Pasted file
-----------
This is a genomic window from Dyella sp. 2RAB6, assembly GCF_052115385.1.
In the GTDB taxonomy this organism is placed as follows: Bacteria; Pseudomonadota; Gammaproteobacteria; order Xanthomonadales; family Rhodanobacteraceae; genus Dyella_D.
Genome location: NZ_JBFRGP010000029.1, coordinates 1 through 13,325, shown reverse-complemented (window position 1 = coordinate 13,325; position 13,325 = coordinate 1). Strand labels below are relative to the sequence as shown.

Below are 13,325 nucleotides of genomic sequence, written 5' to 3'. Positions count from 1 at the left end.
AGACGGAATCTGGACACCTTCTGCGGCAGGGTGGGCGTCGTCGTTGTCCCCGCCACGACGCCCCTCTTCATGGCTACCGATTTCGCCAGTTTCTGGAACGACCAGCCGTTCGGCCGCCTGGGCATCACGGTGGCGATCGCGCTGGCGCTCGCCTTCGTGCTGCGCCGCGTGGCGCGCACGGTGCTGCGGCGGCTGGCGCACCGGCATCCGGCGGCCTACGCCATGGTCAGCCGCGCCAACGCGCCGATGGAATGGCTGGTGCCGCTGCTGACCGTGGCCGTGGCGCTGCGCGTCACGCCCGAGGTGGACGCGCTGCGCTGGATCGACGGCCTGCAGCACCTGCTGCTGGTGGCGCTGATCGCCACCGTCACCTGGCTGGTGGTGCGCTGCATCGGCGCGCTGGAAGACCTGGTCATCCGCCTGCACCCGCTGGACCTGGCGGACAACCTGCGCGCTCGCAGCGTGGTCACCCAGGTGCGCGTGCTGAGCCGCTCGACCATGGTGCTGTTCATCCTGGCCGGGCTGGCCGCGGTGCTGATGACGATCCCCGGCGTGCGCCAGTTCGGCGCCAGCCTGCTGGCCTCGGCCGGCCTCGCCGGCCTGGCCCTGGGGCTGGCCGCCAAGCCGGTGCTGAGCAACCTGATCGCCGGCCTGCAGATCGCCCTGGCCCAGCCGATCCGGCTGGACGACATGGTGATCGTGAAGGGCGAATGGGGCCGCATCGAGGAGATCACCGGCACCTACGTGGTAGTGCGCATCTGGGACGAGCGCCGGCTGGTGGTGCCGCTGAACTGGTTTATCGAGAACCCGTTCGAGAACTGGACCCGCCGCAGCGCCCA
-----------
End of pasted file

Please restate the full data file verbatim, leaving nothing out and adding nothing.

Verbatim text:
This is a genomic window from Dyella sp. 2RAB6, assembly GCF_052115385.1.
In the GTDB taxonomy this organism is placed as follows: Bacteria; Pseudomonadota; Gammaproteobacteria; order Xanthomonadales; family Rhodanobacteraceae; genus Dyella_D.
Genome location: NZ_JBFRGP010000029.1, coordinates 1 through 13,325, shown reverse-complemented (window position 1 = coordinate 13,325; position 13,325 = coordinate 1). Strand labels below are relative to the sequence as shown.

Below are 13,325 nucleotides of genomic sequence, written 5' to 3'. Positions count from 1 at the left end.
AGACGGAATCTGGACACCTTCTGCGGCAGGGTGGGCGTCGTCGTTGTCCCCGCCACGACGCCCCTCTTCATGGCTACCGATTTCGCCAGTTTCTGGAACGACCAGCCGTTCGGCCGCCTGGGCATCACGGTGGCGATCGCGCTGGCGCTCGCCTTCGTGCTGCGCCGCGTGGCGCGCACGGTGCTGCGGCGGCTGGCGCACCGGCATCCGGCGGCCTACGCCATGGTCAGCCGCGCCAACGCGCCGATGGAATGGCTGGTGCCGCTGCTGACCGTGGCCGTGGCGCTGCGCGTCACGCCCGAGGTGGACGCGCTGCGCTGGATCGACGGCCTGCAGCACCTGCTGCTGGTGGCGCTGATCGCCACCGTCACCTGGCTGGTGGTGCGCTGCATCGGCGCGCTGGAAGACCTGGTCATCCGCCTGCACCCGCTGGACCTGGCGGACAACCTGCGCGCTCGCAGCGTGGTCACCCAGGTGCGCGTGCTGAGCCGCTCGACCATGGTGCTGTTCATCCTGGCCGGGCTGGCCGCGGTGCTGATGACGATCCCCGGCGTGCGCCAGTTCGGCGCCAGCCTGCTGGCCTCGGCCGGCCTCGCCGGCCTGGCCCTGGGGCTGGCCGCCAAGCCGGTGCTGAGCAACCTGATCGCCGGCCTGCAGATCGCCCTGGCCCAGCCGATCCGGCTGGACGACATGGTGATCGTGAAGGGCGAATGGGGCCGCATCGAGGAGATCACCGGCACCTACGTGGTAGTGCGCATCTGGGACGAGCGCCGGCTGGTGGTGCCGCTGAACTGGTTTATCGAGAACCCGTTCGAGAACTGGACCCGCCGCAGCGCCCA